Latest Articles

By Nick Cline, Dan Treloar, Katie Campbell Warranty and Indemnity (W&I) insurance, which seeks to bridge the gap between a buyer’s wish for deal protection and a seller’s desire for a clean exit, has become a common product in European M&A transactions. In our view, there is real value in having a thorough understanding of the process and key practical considerations for acquiring a policy. According to the Latham & Watkins 2016 European…
By Joshua T. Bledsoe, Marc T. Campopiano, and Max Friedman As California begins to turn the page on the first chapter of its efforts to combat climate change through AB 32 and to prepare for greater emissions reductions over the coming decades, the California Energy Commission (CEC) and California Public Utilities Commission (CPUC) are considering what these changes will mean for electricity transmission infrastructure. To that end, CEC Chair Robert Weisenmiller and CPUC…
Speakers: Jennifer Archie, Kevin Boyle, Gail Crawford & David Schindler The legal and business consequences of recent high-profile data breaches are varied and severe. Today, lawyers and executives for large enterprises must assess and advise on complex multi-jurisdictional notification, investigation, litigation and remedial issues that arise following a major data breach incident. How are general counsel and executives to respond to the broad spectrum of cyber intrusions that threaten a company’s most sensitive…
By Kevin Boyle and Alex Stout On Monday, the data security firm CrowdStrike released a new report pointing a digital finger at the Chinese Army for cyber espionage against western technology companies. It has long been known that some of the most serious cyber challenges stem from state-sponsored attacks using encryption, customized tools that anti-virus software cannot detect, and sophisticated means to bypass or compromise legitimate access controls.  The CrowdStrike report joins a spate of…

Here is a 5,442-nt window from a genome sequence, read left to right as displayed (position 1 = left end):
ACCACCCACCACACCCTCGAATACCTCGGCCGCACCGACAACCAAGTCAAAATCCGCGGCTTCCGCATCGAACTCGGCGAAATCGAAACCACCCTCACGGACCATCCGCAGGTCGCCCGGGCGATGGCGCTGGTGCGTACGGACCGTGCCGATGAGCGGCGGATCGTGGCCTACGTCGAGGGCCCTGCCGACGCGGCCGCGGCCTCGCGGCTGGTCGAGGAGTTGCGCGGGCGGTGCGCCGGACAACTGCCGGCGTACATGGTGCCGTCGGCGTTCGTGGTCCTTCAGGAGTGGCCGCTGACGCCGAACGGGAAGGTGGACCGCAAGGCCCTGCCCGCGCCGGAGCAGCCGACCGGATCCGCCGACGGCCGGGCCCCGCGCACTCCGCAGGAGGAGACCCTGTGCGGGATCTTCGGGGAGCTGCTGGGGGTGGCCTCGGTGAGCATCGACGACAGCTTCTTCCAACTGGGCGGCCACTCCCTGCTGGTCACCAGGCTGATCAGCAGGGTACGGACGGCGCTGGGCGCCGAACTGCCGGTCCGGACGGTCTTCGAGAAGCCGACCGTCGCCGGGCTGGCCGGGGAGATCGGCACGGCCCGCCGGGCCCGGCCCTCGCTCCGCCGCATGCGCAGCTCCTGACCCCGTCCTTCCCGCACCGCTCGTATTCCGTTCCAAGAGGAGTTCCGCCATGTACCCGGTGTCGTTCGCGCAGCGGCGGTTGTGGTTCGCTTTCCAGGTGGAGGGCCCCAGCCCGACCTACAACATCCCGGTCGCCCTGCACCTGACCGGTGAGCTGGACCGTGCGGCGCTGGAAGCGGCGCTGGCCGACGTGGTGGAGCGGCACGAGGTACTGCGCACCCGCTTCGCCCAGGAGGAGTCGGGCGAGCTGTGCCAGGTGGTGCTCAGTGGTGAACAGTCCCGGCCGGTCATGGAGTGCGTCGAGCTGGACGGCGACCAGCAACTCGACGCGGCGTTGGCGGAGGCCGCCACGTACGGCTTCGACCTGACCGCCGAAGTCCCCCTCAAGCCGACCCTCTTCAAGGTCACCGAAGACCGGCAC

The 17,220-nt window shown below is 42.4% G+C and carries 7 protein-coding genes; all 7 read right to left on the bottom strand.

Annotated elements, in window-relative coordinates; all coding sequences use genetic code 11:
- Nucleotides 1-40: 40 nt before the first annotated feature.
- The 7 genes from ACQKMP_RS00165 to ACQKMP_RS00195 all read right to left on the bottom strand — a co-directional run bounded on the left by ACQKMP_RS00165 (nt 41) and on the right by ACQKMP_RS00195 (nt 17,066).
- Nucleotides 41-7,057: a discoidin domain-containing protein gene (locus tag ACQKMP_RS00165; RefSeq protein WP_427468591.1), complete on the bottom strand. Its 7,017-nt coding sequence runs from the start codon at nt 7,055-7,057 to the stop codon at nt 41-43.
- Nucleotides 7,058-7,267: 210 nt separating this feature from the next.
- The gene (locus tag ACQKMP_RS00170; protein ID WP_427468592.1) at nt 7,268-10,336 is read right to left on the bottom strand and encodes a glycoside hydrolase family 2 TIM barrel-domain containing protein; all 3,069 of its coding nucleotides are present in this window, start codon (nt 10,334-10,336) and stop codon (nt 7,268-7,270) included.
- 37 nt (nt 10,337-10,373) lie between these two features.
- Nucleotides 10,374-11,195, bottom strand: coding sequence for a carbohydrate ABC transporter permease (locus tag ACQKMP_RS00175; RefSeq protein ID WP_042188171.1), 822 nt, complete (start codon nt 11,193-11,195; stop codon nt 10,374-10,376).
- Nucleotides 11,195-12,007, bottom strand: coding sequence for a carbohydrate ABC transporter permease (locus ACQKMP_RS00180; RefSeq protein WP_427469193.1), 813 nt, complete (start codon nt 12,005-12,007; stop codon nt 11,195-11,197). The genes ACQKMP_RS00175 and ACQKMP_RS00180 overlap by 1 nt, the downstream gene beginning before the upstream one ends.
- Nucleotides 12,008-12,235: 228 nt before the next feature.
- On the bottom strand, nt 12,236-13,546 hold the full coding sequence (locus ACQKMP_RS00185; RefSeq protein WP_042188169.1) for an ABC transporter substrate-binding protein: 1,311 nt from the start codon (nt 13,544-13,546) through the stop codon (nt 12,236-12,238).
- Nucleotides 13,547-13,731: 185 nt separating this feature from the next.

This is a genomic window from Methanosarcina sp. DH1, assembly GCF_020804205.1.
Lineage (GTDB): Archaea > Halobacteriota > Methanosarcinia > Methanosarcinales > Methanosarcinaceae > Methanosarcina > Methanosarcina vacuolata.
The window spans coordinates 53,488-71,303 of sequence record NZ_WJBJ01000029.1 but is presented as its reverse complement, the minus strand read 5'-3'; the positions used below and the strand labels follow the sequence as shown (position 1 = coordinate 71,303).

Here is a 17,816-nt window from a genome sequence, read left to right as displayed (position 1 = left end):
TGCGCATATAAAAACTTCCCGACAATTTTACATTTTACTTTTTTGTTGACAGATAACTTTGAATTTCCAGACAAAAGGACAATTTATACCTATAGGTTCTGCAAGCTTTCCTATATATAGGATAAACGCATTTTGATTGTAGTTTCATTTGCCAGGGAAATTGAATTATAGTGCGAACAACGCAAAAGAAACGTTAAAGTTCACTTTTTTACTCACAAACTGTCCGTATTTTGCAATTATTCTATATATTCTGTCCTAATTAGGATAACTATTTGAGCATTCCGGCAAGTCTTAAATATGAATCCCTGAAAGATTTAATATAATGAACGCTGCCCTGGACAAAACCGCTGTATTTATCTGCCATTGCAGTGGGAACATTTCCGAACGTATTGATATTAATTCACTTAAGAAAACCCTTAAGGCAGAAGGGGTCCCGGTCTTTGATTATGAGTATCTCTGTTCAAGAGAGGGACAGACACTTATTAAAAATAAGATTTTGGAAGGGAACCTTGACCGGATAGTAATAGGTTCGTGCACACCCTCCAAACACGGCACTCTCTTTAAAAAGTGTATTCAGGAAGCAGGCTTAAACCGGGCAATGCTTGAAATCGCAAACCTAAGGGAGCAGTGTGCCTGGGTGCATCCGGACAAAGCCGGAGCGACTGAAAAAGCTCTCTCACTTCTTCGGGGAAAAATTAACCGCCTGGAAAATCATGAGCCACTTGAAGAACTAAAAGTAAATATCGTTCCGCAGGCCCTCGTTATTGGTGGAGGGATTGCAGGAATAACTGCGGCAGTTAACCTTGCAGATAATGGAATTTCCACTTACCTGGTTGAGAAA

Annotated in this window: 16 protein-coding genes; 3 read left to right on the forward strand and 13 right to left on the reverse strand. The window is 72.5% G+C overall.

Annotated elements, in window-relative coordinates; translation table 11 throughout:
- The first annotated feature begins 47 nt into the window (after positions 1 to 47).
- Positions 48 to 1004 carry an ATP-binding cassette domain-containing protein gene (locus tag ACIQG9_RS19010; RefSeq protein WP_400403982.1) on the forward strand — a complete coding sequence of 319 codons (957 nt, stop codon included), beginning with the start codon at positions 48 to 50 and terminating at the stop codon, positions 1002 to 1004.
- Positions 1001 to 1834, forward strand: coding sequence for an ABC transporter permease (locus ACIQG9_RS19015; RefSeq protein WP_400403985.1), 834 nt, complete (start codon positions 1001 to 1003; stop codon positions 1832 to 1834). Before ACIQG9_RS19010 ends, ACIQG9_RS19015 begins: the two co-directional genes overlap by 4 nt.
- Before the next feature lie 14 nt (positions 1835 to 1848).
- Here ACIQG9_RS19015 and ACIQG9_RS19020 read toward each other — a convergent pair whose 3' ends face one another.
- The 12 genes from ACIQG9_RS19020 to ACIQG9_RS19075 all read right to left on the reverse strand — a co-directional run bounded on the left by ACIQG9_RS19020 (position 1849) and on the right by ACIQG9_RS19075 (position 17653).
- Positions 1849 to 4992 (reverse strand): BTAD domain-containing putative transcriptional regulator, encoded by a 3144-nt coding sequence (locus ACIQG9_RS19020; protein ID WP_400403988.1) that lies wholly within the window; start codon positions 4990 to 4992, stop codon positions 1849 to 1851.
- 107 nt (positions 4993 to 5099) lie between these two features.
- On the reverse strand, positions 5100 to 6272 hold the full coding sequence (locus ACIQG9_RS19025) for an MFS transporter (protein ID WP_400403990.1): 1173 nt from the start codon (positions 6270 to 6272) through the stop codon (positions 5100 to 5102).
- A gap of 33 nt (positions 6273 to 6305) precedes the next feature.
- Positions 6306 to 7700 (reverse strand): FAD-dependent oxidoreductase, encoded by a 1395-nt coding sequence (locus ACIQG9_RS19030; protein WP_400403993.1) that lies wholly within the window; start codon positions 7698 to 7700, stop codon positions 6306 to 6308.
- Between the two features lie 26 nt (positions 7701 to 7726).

By Kevin Boyle and Alex Stout On Wednesday, the Attorney General of California released a new privacy guide, titled Making Your Privacy Practices Public.  The guide doesn’t purport to be a restatement of California law (or other law) and expressly disclaims that, but it does present what the AG’s office views as a best practice approach to crafting privacy disclosure materials while covering some unique California requirements.  It also highlights recent revisions to California’s…
By Larry Cohen and Gail Crawford While the popular press has been full of stories about the European Court of Justice’s (“ECJ”) ruling creating a “right to be forgotten” (ahead of the still pending Data Protection Regulation), we will focus on both the ruling as well as the specific questions referred to the ECJ that have far-reaching ramifications for global companies such as the test for applicability of national data protection laws. First, some background…
By Jennifer Archie, Kevin Boyle & Alex Stout Yesterday, the Federal Trade Commission announced a settlement with Snapchat, the young mobile messaging company. The complaint alleges misrepresentations about functionality and related security as well as privacy violations, including misrepresenting the amount of data Snapchat collected from users and the use of location data for analytics purposes.  Notably, some of Snapchat’s troubles flow from unauthorized third party applications that exploited issues in its non-public API.…
By Kevin Boyle & Alex Stout Hardly a day passes now without some new report of a security vulnerability with inevitable breaches that follow, but Monday’s news about the two-year old vulnerability in OpenSSL is (or should be) catching everyone’s attention.  The problem is a coding error in a widely used cryptographic software library for implementing secure connections between a website (or web interface on a hardware device) and its user (typically indicated by a…
By Ulrich Wuermeling On March 4, 2014, a policy debate was held in the European Justice and Home Affairs Council concerning the planned General Data Protection Regulation. The debate focused on several issues related to Chapters I through V of the draft Regulation. The main issues were the territorial scope of the Regulation and the provisions regarding data transfers to third countries. Most of the Member State representatives in the Council opted for a far-reaching…
By Matthew Murchison & Matthew Brill By all accounts, the number of class action lawsuits brought under the Telephone Consumer Protection Act against companies communicating by telephone, text, and fax has exploded in recent years.  These lawsuits—which rely on the private right of action at 47 U.S.C. § 227(b)(3) for violations of the statutory prohibitions in Section 227(b) “or the regulations prescribed thereunder”—often seek tens or hundreds of millions of dollars in damages under the…